The American Hosta Society's National Convention will be next week in Bloomington, Minnesota. If you love hostas, and have never been to a national convention, I strongly encourage you to attend. I attended the national convention a few years ago in Indianapolis, Indiana. What can you expect at the convention? Well for one there are lots of great hosta gardens to explore. This is a great opportunity to see all kinds of hostas to add to you want list. You will rub elbows with lots of great hosta people, and, of course, there are lots of hosta vendors to visit.
When: June 23-26
Where: Bloomington, MN
More Details?: Convention Page
Thursday, June 17, 2010
Monday, June 14, 2010
Today my friend, Gina, and I took a road trip to the Stoughton, Wi area (south of Madison). Our first stop was the Flower Factory. If you ever plan a trip to the Flower Factory, make sure to plan AT LEAST a half a day. No matter what you plants like, whether it be hostas, coneflowers, vines, water plants, miniatures, etc. the Flower Factory has them. My one complaint is that every time we take this road trip it rains.
Gina head to the Hosta Hut
Some of the many hoop houses
Mixed hostas in containers
These are all old hostas in these hoop houses, I just want to take a shovel to them and start digging:)
More hoop houses
Gina, the hosta ninja, pointing out a streaky eye on a hosta.
As we were leaving the Flower Factory today, one of the employees suggested we visit Stonewall Nursery, which is about a mile away, to see their selection of conifers and other trees.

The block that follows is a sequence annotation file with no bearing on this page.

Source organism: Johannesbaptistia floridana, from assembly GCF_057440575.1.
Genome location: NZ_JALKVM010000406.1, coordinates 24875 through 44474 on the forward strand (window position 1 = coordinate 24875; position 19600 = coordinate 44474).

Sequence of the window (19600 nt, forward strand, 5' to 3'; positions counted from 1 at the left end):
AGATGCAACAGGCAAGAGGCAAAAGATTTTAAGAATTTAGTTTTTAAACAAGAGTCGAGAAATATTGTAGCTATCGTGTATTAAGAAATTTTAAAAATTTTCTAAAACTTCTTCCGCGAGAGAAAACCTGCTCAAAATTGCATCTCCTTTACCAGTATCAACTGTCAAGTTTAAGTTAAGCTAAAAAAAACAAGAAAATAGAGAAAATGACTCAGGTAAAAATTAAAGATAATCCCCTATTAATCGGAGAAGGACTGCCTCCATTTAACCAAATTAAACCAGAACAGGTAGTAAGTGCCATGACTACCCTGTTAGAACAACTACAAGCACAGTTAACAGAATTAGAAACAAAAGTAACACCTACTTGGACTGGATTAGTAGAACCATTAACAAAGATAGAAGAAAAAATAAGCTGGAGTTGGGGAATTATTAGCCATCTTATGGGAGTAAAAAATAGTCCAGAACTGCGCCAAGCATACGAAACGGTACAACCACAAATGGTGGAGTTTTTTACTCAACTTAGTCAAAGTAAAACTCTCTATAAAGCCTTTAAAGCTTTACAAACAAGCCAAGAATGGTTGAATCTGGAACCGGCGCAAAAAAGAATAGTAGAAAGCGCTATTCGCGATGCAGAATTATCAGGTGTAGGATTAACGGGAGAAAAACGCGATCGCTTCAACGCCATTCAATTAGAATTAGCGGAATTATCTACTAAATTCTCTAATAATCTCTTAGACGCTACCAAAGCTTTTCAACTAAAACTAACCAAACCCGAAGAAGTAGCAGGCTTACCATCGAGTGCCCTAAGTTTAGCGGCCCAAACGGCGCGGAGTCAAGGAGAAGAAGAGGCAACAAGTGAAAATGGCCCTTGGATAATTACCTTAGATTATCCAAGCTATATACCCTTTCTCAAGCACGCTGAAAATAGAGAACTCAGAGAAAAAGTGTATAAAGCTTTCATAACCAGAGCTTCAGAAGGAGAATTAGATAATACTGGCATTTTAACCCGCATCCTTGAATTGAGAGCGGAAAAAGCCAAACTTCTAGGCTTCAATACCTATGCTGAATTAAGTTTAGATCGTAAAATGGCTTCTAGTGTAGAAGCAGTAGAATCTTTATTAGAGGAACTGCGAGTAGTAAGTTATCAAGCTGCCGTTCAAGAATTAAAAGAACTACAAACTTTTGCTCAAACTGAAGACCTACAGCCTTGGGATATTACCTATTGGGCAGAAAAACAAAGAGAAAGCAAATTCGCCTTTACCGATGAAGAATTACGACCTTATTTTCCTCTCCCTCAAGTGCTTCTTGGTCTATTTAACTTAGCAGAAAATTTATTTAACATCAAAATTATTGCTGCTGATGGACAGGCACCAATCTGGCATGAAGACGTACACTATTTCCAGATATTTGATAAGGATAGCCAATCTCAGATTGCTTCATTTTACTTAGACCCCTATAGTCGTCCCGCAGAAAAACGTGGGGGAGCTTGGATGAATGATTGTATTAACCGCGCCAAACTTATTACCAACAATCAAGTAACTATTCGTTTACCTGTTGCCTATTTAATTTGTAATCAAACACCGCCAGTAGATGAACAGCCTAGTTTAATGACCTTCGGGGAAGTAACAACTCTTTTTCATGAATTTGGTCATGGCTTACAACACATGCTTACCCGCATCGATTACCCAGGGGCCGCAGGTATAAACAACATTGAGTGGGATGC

Some of the conifers
This is only a small selection of what was offered at Stonewall.
Of course our road trip would not be complete without a stop for cheese. So a stop at Schultz's Cheese Haus in Beaver Dam was in order before heading home!
Sunday, June 13, 2010
I love talking plants, especially hostas with people. So I was in my element this weekend touring people around my gardens. I have my favorite plants and hostas in my garden, but since everyone has different tastes it's always interesting to see what plants my visitors really love. Here were the stars of my garden this weekend:
h. 'Sum of All'
It's hard to tell from pictures, but the leaves on h. 'Sum of All' are huge. As I like to say, "They are bigger than my head." That is a one foot ruler in the pictures above.
h. 'Dream Queen'
h. 'Touch of Class'
Everyone loves just how blue this hosta is, which is hard to capture on camera.
h. 'Kiwi Full Monty'
This is another one you have to see in person. As 'Kiwi Full Monty' is very blue on the edges, has a wonderful, playful white line, and then the center is light green.
h. 'Foxfire Off Limits' everyone loves how brightness of this one.
h. 'Golden Meadows' this one is a real beauty with it's textured, twisty leaves.
h. 'Royal Tiara' this hosta may be small, but it's packs a punch of colors.
h. 'Elegans' this one is huge!
h. 'Earth Angel' is my favorite, and a favorite of many others. It has beautiful tri-color leaves.
h. 'Academy Blushing Recluse' this hosta is actually reverting back to solid gold, but everyone loved how all the leaves were a different color.
Purple Smoke Bush, this non-hosta plant in my yard is one people will ring my doorbell to ask about.